Monday, 29 June 2020

Tom Browne - part 6



Tom Browne  (1870 – 1910) was an extremely popular English strip cartoonist, painter and illustrator of the late Victorian and Edwardian periods.
Browne started earning a wage as a milliner's errand boy in 1882. From there he was apprenticed to a lithographic printer and eked out a living with freelance cartoons for London comic papers. He received 30 shillings for his first strip, published by the magazine “Scraps,” and called "He Knew How To Do It".
Comic Cuts, a British comic book was founded by Alfred Harmsworth in 1890. Cheaply printed, it proved to be the ideal medium for Browne's bold drawing style. Browne's comic strips soon became so popular that he moved to London and into a studio in Wollaton House at Westcombe Park, London. Here he turned out six full-page strips a week, but also managed to produce illustrations for several British magazines. His cartoons appeared in the magazines Punch, The Tatler and other highly rated periodicals of the day. The logo of Johnnie Walker whiskey, the strutting, monocled character, was created by Browne in 1908.
Browne was a founding member of the London Sketch Club, was publicly acclaimed and was made a “Royal Illustrator.” His cycling trips took him all over the world, while illustrations of these exploits appeared in the newspapers. Returning to Nottingham, he started a colour printing firm and joined the Territorial Army. 
He also created the comic strip Weary Willie and Tired Tim, inspired by Don Quixote and Sancho Panza, which appeared on the front page of Illustrated Chips from 1896 to 1953. Browne played a major part in the evolution of the British comic style, influencing Bruce Bairnsfather, Didley Watkins and Leo Baxendale. His strip 'Airy Alf and Bouncing Billy' first appeared in The Big Budget around 1900, and was later continued by Ralph Hodgson aka "Yorick". His comic, Dan Leno, portrayed the Victorian English music hall comedian and appeared in Dan Leno's Comic Journal in 1898. Echoes of his impudent urchins can still be seen in The Beano and The Dandy comics today.

More of his characters were 'Little Willy and Tiny Tim', 'Mr. Stankey Deadstone and Company', 'The Rajah' and 'Don Quixote de Tintogs'. Browne died after surgery for cancer at the age of 39. He was buried with military honours at Shooter’s Hill.

For more information on Browne see part 1.
For earlier works see parts 1 - 5 also.
This is part 6 of 9 parts on the works of Tom Browne:



"Me 'it 'im? Why, I never touched 'im. I ain't never done any arm to nobody, I ain'y."

"That you Flossie darling? Yes, the wife's out just now. I'll meet you tonight. Yhratre and supper at the Savo-

"The amateur photographer."
Taking the baby.

"The art of leaving one's purse at home."
"Hang it all, I've left my money at home."

"The art of leaving one's purse at home."
"Sorry I can't pay for these whiskies and cigars I ordered. Forgot to bring my money with me."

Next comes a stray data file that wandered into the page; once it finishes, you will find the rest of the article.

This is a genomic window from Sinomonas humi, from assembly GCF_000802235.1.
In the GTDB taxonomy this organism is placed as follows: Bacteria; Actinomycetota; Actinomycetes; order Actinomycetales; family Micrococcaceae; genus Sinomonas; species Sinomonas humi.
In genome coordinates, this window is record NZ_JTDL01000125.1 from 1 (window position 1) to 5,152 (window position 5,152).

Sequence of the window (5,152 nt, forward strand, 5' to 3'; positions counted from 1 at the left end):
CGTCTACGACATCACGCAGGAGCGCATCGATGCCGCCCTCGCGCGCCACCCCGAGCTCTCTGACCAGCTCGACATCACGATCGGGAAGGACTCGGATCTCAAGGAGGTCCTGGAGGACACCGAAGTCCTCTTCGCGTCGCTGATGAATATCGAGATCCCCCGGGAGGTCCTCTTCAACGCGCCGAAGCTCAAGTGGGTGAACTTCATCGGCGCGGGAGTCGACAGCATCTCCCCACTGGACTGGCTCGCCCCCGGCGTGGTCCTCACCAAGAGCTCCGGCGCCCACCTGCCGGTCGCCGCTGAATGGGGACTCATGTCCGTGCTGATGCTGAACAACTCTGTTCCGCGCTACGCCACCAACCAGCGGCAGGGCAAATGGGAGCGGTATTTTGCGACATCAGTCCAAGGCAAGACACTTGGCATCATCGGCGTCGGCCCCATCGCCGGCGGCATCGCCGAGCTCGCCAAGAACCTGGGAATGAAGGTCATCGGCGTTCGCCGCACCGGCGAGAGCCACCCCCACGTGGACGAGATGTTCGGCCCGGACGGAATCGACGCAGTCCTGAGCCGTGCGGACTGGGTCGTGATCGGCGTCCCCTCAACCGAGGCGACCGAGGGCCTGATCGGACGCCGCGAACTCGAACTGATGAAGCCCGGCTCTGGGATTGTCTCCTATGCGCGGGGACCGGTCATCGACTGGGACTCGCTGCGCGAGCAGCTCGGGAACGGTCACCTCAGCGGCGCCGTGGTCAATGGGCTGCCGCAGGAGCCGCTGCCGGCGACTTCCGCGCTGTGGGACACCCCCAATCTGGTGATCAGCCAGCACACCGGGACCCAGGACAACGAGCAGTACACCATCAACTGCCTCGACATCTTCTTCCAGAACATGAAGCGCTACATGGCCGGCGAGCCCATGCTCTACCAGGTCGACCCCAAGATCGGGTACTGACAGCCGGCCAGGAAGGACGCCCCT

"The art of leaving one's purse at home."
 "Awfully sorry I can't pay. Left my money at home."

 "The art of leaving one's purse at home."
"Left you purse at home? Allow me to pay your fare."

"The art of leaving one's purse at home." 
'Left me bloomin' purse at home.'

"The Captain" No.1.
How Jim took exercise.

"The Captain" No.5.
How Jim took exercise

"The Captain" No.6.
How Jim took exercise

"The money must be paid at once."
"Oh m'Lud give me time."
"Right. Twelve months hard labour."

"The new Compensation Act."
Cook "This is the best stroke of luck I've had."

"The Pierrots."
"What! Two of 'em!!"

"The Pierrots."
One for Father

"The Pierrots."
First Step

"The Pierrots."
Happy Days.

"The Pierrots."
Oft in the stilly night.

"Tiens. I haf 'im now"

"Touched"

"Uncle Podger"
Uncle Podger gives Pa and Ma a little advise on matrimony.

"Uncle Podger."
Uncle Podger tells a funny? story.

"Uncle Podger."
Uncle Podger finds the key of the wine-cellar.

"Uncle Podger."
Uncle Podger plays "Elephants" with the children.

"Uncle Podger."
Uncle Podger shews the children how to play cricket,

"Uncle Podger."
Uncle Podger snores.

"Up the river."
"Good heavens! What's that?"

"Up the river."
"Hi! Clumsy!!"

"Up the river."
Into the bank.

"Wanted a Wife"
His breakfast.

"Wanted a Wife"
His only pair.

"Wanted a Wife"
He goes shopping

"Wanted a Wife"
He washes a few things.

"Wanted a Wife"
His landlady's cat developes (sic) a fondness for his tea.

"Wanted a Wife"
His little bill.

"Watch his eggspression."

"We - hic - won' go 'ome till mornin' - hic"

"What is a home without a plumber."
He goes away from his job to buy some putty.

"What is a home without a plumber."
He leaves the water tap running.

"What is a home without a plumber."
The Bill.

"What is a home without a plumber."
The gas explosion. He omits to plug up the hole in the gas pipe.

"What is home without a plumber"
Hard at work.

"What is home without a plumber"
He finishes the job.

"What the - !!! Who the - !!! What's that? Girl at the Exchange? Oh! I'm frightfully sorry. Thought it was my wife."

"What the ----?"

"What's that thing?"
"That is my patent buffer. When I fall down, it bounces me on to my feet again"

"You can't diddle me."
"Perfelly shober - hic - I 'sure you."

"You j'e'st leave my chickens alone. Whiskers."

11.30 p.m.

A few cast-off clothes.

A gay old dog on Yokohama.

A grand day for golf

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